HIV Infection Rates Continue to Rise Among MSM and Communities of Color

Figure 1: Estimated new HIV Infections in the United States, 2010, for the Most-Affected Sub-Populations.
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Last week the CDC released its latest figures on HIV/AIDS infection rates within the United States, and a few things were made clear.

The good news is that overall, new HIV infections on the whole have not increased. Since the mid 90s, the annual domestic infection rate has held steady around 50,000 people, and the latest numbers estimate 47,500 were newly infected with HIV in 2010. The CDC estimates that these rates have been stabilized in part because of national and local HIV prevention and education efforts, which may have prevented over 350,000 new infections across the country.

The more complicated news is that the CDC's surveillance data clearly shows that some subpopulations continue to be much more affected by the pandemic than others.

For one, men who have sex with men continue to be infected at escalating rates. White MSM, black MSM, and Hispanic MSM accounted for 28,500 infections in 2010, accounting for nearly two-thirds (63%) of those infected. What's more, HIV infections among MSM youth ages 13-24 have increased since 2008, up from 7,200 in 2008 to 8,800 in 2010.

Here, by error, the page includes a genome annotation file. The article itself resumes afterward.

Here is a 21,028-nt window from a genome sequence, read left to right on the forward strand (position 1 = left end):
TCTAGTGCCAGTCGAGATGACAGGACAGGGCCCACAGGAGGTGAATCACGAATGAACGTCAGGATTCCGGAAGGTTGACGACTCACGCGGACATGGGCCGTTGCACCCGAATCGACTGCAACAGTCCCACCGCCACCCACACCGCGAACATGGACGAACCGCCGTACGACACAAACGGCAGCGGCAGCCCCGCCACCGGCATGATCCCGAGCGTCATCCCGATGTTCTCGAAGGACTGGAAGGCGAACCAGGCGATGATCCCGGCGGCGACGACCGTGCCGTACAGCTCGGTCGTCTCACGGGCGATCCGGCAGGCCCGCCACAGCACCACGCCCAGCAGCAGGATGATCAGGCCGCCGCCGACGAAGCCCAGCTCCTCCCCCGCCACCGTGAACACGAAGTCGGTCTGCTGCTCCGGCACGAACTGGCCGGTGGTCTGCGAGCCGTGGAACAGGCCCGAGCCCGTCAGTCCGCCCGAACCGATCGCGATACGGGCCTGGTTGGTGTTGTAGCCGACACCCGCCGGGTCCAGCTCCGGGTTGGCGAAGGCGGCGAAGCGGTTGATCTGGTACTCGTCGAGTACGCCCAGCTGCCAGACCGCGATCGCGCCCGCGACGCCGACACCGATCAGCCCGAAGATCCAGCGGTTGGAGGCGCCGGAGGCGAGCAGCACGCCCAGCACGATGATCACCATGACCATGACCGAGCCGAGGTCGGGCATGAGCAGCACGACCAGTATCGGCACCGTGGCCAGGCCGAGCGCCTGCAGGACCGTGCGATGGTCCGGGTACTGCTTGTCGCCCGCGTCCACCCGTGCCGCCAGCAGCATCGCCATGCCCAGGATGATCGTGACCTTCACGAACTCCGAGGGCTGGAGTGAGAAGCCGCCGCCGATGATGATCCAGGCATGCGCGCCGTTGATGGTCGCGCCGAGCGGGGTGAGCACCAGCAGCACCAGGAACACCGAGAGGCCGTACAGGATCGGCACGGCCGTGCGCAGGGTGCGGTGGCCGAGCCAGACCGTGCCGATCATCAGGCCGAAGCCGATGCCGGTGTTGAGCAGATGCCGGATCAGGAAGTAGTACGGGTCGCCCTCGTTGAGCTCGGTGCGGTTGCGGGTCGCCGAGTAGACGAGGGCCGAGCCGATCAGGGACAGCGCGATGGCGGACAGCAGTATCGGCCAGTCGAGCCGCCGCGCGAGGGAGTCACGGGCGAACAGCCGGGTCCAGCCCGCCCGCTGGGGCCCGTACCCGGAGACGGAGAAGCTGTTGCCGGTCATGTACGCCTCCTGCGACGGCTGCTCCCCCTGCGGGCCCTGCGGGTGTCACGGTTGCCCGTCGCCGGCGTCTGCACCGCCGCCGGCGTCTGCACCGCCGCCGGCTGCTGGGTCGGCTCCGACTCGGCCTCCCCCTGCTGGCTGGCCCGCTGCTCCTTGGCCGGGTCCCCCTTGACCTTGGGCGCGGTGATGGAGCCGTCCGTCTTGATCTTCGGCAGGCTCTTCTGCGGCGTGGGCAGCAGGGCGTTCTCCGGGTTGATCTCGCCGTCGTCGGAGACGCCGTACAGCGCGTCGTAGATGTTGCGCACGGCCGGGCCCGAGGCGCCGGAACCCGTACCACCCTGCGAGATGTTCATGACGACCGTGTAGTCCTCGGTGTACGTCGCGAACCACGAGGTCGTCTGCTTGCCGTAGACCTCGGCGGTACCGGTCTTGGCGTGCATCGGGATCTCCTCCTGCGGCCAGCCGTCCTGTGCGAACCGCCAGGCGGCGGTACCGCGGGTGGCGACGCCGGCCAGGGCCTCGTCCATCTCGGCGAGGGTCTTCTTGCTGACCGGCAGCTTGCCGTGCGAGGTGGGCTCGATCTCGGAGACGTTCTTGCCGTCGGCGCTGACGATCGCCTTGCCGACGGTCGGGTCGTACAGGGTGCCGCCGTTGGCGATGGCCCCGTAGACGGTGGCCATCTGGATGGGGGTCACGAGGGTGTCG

Across racial and ethnic lines, African-Americans continue to be infected at escalating rates. The CDC reports, "The overall HIV infection rate among blacks was almost eight times higher than that of whites." Concurrently, those identified as Hispanics have an infection rate three times that of whites, the latter of which account for 31% of all new infections per year.

Finally, infection rates among African-American women have decreased 21% since 2008, from 7,700 in 2008 to 6,100 in 2010. However, among women as a monolithic demographic (indeed, the data is very unclear about trans women or women of transgender experience), black women (again, a strange monolithic population) accounted for 64% of all new infections among all women. The CDC states it will need to conduct years of more research to determine if these trends are part of a larger pattern.